December 8, 2014
3:30 P.M., 212 University Club Building

Luke Whitmore
Philosophy, UW-Stevens Point

'Mountain, Water, Rock, God: Shiva's Abode of Kedarnath in the Twenty-First Century'

In June of 2013 early monsoon rains of unexpected intensity hit the Himalayas in the Indian state of Uttarakhand. Floods and landslides washed away thousands of lives and decimated the economic landscape of the state. One public face of this disaster has been the near-destruction and ongoing rebuilding of the Hindu sacred place of Kedarnath. I am writing a book that situates what is unfolding in Kedarnath today relative to factors critical for life in the twenty-first century: environmental change, religion, nationalism, development, tourism, local-translocal connections, virtual networks, embodiment, and the perennial human need for orientation in the face of tragedy.

Luke Whitmore received his M.T.S. from Harvard Divinity School in 1999 and his Ph.D. in West and South Asian Religions from the Graduate Division of Religion at Emory University in 2010. He also studied for two years at the Pardes Institute of Jewish Studies in Jerusalem. Broadly, his research and teaching interests include South Asian and Himalayan religions, Shaivism, Judaism, theory and method in religious studies, pilgrimage, myth, visual culture, network theory, phenomenological anthropology, and the study of place and space. His research focuses on the Hindu pilgrimage place of Kedarnath, and the mountainous region of Garhwal (located in the north Indian state of Uttarakhand) in which it is found. He is at work on a book entitled Mountain, Water, Rock, God: Shiva's Abode of Kedarnath in the Twenty-First Century.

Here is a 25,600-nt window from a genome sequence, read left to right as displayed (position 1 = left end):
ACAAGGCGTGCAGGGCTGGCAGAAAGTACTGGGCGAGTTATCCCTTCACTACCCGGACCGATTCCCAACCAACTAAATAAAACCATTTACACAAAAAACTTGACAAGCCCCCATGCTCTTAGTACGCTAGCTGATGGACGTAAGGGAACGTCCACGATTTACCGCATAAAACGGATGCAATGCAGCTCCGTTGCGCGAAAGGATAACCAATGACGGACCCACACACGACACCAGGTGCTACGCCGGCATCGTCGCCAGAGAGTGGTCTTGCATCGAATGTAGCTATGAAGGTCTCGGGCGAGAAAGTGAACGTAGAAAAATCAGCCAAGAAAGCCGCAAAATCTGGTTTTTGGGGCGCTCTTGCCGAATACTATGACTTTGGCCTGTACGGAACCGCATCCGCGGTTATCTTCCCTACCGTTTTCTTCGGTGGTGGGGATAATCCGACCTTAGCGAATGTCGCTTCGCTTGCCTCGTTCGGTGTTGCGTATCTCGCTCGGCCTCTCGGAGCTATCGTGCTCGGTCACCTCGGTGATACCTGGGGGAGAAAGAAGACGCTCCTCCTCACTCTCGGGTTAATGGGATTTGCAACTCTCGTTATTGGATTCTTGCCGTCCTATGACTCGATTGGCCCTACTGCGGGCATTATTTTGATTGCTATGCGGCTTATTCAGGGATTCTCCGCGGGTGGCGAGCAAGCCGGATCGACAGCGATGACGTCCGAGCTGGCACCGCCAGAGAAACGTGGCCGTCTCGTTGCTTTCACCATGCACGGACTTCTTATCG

January 20, 2015
Noon - 1:30 P.M., Banquet Room, University Club Building

'Welcome Lunch for IRH Fellows'

All Fellows for the 2014-2015 academic year are invited.


January 26, 2015
3:30 P.M., 212 University Club Building

Sarah Thal
History, UW-Madison

'Hagakure and "The Way of the Samurai"'

"The Way of the Samurai is death." This iconic phrase, originally found in the 1716 Japanese work Hagakure, exhorted Japanese to die during World War II and has since flourished in popular media around the world. This project both situates this renowned formulation of Japanese warrior ethics in its original, eighteenth-century context and traces its dissemination and reinterpretation over time. Avoiding ahistorical assertions about Japanese "spirit" or "ethnomentality," this project examines how writers, publishers, and politicians have repeatedly altered the meanings and impact of this seemingly static text – whether reducing its complex message to a simple exhortation to throw away one’s life for the state, or using its stories to shape, and reshape, our ideals of loyalty and service, heroism and compassion. In examining the history of Hagakure, this project explores not only a key area of popular Japanese ethics, but issues common to anti-intellectual, isolationist, or suicidal movements worldwide.